The world is aflame with war, economic strife, and political instability. My morning newspaper is filled with pictures and stories of a genocidal campaign in which Russia seems intent on slaughtering as many Ukrainian men, women and children as possible. Why? To satisfy the blood-lust of Vladimir Putin.
The world’s democracies have lined up behind Ukraine, while the autocracies support Russia. Billions of dollars of weapons are killing thousands of people, and thousands more are starving in basements. Nearly five million have become refugees. While the Russia-Ukraine conflict dominates the news, deadly conflicts are raging in more than a dozen other nations, according to the World Population Review.
Meanwhile, my nation is stymied by political and social divisions that are so deep and broad that violence frequently becomes the response of first resort. And in a nation with more than 390 million guns in the hands of civilians, violent conflicts can quickly become deadly.
Many of us in America, Republicans and Democrats alike, yearn for peace and an end to the intractable divisions that separate us into warring camps. We want national, state and local leaders to find common ground and begin implementing solutions to the pressing environmental, social and economic issues that are besieging us. But it seems that the harder we struggle for common good, the more entwined we become in a morass of frustration and anger. It is easy to fall into a state of hopelessness.
So, let’s all step back from the struggles of our daily lives, take a deep breath, and exhale slowly. Imagine the world you hope for, not the world of your frustrations. Imagine possibilities instead of seemingly impassable roadblocks. Imagine a peaceful path through the thicket of brambles we find ourselves mired in today
Starting with this Holy season of Easter, Passover and Ramadan I am going to try a different path: Prayer. Whether a person is Christian, Jew, Muslim, Buddhist, Hindu, Sikh, Polytheist, Unitarian Universalist or secular humanist, new solutions to our seemingly intractable divisions might be discerned in a prayer or meditation discipline.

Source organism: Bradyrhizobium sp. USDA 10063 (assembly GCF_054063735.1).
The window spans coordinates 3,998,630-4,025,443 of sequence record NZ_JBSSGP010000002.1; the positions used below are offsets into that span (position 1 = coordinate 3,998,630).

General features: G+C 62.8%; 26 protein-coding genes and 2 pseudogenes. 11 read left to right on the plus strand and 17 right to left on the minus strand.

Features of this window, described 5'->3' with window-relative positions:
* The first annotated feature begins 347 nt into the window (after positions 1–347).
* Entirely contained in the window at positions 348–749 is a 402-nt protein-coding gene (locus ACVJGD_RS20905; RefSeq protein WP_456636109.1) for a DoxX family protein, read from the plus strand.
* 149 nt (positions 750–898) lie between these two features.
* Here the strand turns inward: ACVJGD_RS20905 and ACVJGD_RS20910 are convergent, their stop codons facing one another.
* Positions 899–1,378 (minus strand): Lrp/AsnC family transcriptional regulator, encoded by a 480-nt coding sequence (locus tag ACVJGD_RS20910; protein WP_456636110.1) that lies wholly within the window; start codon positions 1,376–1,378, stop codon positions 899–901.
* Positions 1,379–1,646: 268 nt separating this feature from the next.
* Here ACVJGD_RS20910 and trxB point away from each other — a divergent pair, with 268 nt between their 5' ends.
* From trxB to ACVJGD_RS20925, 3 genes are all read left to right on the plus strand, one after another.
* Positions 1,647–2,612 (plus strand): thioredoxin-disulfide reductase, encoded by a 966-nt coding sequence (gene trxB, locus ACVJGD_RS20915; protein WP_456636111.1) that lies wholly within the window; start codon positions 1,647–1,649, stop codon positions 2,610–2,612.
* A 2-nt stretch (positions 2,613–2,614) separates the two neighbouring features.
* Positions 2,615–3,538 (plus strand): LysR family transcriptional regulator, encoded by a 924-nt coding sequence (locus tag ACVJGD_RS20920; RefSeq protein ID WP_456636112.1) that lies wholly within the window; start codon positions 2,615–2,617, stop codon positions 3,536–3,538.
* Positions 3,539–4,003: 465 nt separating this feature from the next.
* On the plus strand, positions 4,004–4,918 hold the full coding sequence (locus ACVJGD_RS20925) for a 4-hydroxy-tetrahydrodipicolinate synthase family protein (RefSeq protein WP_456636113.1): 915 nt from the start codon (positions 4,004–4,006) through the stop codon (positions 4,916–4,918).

I am not suggesting that prayer or meditation will end war, clean our environment, or fix our economy. I am not suggesting that prayer or meditation will resolve the harsh political, economic and social differences in America. I am not suggesting that some mystical giant in the sky will wave her hands over our mess and all will be well. But I am suggesting that it might rewire our minds and open the eyes of our hearts to intuitively see a new path out of those thickets of violence and division.
Walking that path will not be easy. It will take effort, time and perseverance. The brambles will at times entangle us. But each step will bring us closer to the inspired vision of a more just, equitable and sustainable world.
The Path of Prayer
My dear friend Dara Molloy in Ireland took those steps. He left his Catholic priestly ministry on the mainland, moved to the Aran Island of Inis Mór and became a priest in the Celtic tradition. Dara offered the following poem about his path to prayer:
When I came to live on Aran as a hermit, prayer was something I did. There were fixed times in the day for prayer. Prayer was worship in song, in body position, in psalms, in biblical readings, in invocations and supplications.
That’s all gone. Prayer is now being, not doing. It is being in tune, being on track, being present, being in the moment.
Prayer is being immersed in wonder as I watch the birds on the feeder, as I contemplate the amazing sunset, as I feel the calmness of the weather and the sea,
Prayer is being open to surprise, to intuition, to the unexpected email, to the issue that needs attention in the moment. Prayer is being rooted in a silent presence that is always there—watching for the subtle stirring of the waters.
Amen, Amên, ‘Āmīn, and Happy Holy Days.
Postscript: To read more about the extraordinary work Dara does in partnership with his wife Tess click here. I have found this every-six-week newsletter to be both informative and inspiring.
Bill Jamieson’s career has included leadership positions in business, government, and education. He was also an ordained deacon in the Episcopal Church and his ministry centered around advocacy for low-income families and children.